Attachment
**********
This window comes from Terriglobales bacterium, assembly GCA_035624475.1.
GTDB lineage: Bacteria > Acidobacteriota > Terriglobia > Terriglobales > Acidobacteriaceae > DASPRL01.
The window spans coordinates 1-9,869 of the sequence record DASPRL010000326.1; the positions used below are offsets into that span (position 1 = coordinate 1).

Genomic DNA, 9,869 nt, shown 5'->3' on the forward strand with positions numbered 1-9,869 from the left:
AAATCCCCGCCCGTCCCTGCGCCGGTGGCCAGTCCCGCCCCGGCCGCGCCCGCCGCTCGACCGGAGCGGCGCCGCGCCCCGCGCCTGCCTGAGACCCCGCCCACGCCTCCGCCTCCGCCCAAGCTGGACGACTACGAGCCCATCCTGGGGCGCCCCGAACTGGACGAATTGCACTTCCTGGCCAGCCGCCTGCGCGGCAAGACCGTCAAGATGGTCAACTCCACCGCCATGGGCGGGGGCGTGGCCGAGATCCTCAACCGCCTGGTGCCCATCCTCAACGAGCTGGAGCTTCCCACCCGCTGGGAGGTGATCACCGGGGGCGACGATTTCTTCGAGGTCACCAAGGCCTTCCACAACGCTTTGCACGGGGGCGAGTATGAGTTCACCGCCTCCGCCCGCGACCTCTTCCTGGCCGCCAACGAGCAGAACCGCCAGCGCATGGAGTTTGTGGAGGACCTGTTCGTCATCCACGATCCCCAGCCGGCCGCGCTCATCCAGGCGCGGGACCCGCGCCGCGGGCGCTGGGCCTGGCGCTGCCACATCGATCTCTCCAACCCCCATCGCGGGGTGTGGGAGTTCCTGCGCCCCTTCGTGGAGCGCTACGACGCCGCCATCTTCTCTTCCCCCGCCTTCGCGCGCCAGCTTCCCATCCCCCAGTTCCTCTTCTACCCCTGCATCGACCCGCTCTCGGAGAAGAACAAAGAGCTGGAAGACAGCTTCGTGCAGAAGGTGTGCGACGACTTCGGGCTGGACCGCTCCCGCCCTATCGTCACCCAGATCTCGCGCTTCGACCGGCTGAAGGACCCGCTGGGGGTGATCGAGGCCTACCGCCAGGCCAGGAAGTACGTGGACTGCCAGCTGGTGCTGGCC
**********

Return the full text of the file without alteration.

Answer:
This window comes from Terriglobales bacterium, assembly GCA_035624475.1.
GTDB lineage: Bacteria > Acidobacteriota > Terriglobia > Terriglobales > Acidobacteriaceae > DASPRL01.
The window spans coordinates 1-9,869 of the sequence record DASPRL010000326.1; the positions used below are offsets into that span (position 1 = coordinate 1).

Genomic DNA, 9,869 nt, shown 5'->3' on the forward strand with positions numbered 1-9,869 from the left:
AAATCCCCGCCCGTCCCTGCGCCGGTGGCCAGTCCCGCCCCGGCCGCGCCCGCCGCTCGACCGGAGCGGCGCCGCGCCCCGCGCCTGCCTGAGACCCCGCCCACGCCTCCGCCTCCGCCCAAGCTGGACGACTACGAGCCCATCCTGGGGCGCCCCGAACTGGACGAATTGCACTTCCTGGCCAGCCGCCTGCGCGGCAAGACCGTCAAGATGGTCAACTCCACCGCCATGGGCGGGGGCGTGGCCGAGATCCTCAACCGCCTGGTGCCCATCCTCAACGAGCTGGAGCTTCCCACCCGCTGGGAGGTGATCACCGGGGGCGACGATTTCTTCGAGGTCACCAAGGCCTTCCACAACGCTTTGCACGGGGGCGAGTATGAGTTCACCGCCTCCGCCCGCGACCTCTTCCTGGCCGCCAACGAGCAGAACCGCCAGCGCATGGAGTTTGTGGAGGACCTGTTCGTCATCCACGATCCCCAGCCGGCCGCGCTCATCCAGGCGCGGGACCCGCGCCGCGGGCGCTGGGCCTGGCGCTGCCACATCGATCTCTCCAACCCCCATCGCGGGGTGTGGGAGTTCCTGCGCCCCTTCGTGGAGCGCTACGACGCCGCCATCTTCTCTTCCCCCGCCTTCGCGCGCCAGCTTCCCATCCCCCAGTTCCTCTTCTACCCCTGCATCGACCCGCTCTCGGAGAAGAACAAAGAGCTGGAAGACAGCTTCGTGCAGAAGGTGTGCGACGACTTCGGGCTGGACCGCTCCCGCCCTATCGTCACCCAGATCTCGCGCTTCGACCGGCTGAAGGACCCGCTGGGGGTGATCGAGGCCTACCGCCAGGCCAGGAAGTACGTGGACTGCCAGCTGGTGCTGGCC